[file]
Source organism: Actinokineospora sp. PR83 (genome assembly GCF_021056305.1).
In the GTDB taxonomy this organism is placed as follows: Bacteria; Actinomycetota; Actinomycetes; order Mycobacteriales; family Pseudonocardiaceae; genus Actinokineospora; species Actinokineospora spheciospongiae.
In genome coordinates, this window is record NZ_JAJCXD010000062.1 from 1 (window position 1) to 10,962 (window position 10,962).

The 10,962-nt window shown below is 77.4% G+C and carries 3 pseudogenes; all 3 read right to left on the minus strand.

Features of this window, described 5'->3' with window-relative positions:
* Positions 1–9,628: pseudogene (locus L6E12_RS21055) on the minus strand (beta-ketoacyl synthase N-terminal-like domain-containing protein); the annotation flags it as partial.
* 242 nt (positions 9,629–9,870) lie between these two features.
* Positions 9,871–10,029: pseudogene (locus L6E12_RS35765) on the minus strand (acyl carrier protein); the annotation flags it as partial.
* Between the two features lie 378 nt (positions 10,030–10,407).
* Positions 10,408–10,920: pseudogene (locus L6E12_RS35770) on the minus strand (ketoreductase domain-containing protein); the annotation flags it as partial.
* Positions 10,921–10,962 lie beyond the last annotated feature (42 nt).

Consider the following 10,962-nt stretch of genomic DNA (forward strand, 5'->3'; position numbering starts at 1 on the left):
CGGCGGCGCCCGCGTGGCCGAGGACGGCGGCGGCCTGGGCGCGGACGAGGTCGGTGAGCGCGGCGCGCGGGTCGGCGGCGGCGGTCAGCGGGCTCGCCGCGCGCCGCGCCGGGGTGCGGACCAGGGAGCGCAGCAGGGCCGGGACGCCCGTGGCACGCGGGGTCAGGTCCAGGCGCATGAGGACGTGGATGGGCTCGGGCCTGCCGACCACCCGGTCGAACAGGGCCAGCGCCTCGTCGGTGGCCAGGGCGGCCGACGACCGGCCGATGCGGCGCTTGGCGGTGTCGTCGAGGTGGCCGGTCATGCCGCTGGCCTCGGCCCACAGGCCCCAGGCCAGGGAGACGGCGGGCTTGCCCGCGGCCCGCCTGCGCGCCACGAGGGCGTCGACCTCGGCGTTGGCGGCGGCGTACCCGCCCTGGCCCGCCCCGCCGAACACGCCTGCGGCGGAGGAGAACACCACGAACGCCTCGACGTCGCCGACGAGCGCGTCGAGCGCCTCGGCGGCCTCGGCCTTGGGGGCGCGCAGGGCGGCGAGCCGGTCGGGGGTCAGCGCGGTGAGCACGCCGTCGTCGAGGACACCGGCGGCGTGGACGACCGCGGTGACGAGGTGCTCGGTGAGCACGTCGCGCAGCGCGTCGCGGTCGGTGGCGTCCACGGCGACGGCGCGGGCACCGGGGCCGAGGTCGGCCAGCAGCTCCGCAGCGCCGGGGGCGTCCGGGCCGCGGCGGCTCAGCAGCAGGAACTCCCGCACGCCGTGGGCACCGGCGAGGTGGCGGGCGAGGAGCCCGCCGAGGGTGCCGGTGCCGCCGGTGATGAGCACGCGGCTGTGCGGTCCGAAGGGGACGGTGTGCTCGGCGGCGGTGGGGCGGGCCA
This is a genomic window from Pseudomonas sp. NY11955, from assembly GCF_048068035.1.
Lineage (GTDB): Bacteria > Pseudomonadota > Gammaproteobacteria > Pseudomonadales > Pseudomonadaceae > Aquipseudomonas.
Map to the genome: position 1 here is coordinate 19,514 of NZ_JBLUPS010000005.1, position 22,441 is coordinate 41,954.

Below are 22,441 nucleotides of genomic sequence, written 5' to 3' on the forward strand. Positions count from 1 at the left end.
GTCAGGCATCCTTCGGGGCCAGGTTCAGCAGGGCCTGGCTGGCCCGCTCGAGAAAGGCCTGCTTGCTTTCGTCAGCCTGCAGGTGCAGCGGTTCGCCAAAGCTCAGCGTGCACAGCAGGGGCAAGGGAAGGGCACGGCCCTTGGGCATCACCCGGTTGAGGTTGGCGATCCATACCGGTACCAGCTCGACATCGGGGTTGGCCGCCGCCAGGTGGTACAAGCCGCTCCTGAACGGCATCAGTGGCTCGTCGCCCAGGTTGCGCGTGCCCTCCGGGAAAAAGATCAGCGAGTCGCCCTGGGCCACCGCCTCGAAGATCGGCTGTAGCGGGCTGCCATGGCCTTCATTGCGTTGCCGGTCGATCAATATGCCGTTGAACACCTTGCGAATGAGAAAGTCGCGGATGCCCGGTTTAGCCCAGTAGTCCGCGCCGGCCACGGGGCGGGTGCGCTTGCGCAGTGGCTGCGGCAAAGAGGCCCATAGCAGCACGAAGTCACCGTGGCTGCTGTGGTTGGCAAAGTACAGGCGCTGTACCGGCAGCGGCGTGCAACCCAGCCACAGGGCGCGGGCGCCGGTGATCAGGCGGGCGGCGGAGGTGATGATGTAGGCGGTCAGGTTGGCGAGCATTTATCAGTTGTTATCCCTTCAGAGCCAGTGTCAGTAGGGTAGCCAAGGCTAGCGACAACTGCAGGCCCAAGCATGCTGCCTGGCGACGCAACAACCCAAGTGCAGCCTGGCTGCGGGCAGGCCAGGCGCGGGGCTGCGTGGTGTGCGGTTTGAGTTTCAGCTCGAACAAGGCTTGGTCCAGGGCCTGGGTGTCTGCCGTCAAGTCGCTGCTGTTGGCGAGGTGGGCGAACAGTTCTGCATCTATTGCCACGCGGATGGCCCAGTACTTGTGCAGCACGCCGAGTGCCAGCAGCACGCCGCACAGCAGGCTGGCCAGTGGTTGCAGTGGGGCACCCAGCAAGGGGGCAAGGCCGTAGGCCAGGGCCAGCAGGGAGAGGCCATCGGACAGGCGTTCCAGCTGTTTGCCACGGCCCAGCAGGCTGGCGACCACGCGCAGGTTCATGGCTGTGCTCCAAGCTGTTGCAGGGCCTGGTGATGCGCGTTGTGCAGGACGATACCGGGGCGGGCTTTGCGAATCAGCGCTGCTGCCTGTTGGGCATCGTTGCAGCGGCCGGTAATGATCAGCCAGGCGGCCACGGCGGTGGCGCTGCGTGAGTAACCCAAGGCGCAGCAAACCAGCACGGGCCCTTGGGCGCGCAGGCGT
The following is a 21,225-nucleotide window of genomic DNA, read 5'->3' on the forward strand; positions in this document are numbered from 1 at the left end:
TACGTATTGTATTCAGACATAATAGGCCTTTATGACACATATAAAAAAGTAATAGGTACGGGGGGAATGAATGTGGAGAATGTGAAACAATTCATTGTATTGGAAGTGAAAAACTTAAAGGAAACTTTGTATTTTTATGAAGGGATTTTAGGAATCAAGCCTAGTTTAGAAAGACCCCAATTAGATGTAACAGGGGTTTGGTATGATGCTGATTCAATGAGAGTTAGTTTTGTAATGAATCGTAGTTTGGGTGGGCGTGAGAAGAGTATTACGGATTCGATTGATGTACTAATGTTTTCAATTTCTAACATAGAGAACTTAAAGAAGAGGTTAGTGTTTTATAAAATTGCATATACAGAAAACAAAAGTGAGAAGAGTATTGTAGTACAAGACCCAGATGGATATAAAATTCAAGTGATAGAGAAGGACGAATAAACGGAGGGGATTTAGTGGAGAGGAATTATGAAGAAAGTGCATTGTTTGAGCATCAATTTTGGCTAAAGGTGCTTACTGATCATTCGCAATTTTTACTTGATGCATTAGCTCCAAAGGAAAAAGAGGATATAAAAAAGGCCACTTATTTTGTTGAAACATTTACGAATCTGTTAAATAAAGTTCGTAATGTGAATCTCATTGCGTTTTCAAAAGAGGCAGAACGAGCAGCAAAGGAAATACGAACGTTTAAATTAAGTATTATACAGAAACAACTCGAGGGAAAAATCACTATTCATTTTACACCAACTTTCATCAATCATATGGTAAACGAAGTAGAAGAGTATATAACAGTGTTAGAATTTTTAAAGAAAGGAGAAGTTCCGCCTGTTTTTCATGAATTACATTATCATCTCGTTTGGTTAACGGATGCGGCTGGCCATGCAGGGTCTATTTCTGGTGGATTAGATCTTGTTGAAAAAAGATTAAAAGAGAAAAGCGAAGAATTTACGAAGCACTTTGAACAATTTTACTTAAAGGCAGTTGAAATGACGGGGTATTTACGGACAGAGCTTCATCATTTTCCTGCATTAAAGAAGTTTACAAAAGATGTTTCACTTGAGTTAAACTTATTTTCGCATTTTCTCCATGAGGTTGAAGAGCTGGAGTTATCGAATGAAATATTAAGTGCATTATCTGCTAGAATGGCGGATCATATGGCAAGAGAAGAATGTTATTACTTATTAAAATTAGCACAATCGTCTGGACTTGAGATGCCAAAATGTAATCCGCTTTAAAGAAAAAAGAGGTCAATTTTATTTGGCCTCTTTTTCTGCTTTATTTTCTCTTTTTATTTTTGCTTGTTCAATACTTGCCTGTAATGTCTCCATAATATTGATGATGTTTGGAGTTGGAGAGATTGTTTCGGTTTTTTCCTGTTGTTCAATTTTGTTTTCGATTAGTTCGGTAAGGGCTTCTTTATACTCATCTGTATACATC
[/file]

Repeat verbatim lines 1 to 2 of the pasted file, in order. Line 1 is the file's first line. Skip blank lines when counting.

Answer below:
Source organism: Actinokineospora sp. PR83 (genome assembly GCF_021056305.1).
In the GTDB taxonomy this organism is placed as follows: Bacteria; Actinomycetota; Actinomycetes; order Mycobacteriales; family Pseudonocardiaceae; genus Actinokineospora; species Actinokineospora spheciospongiae.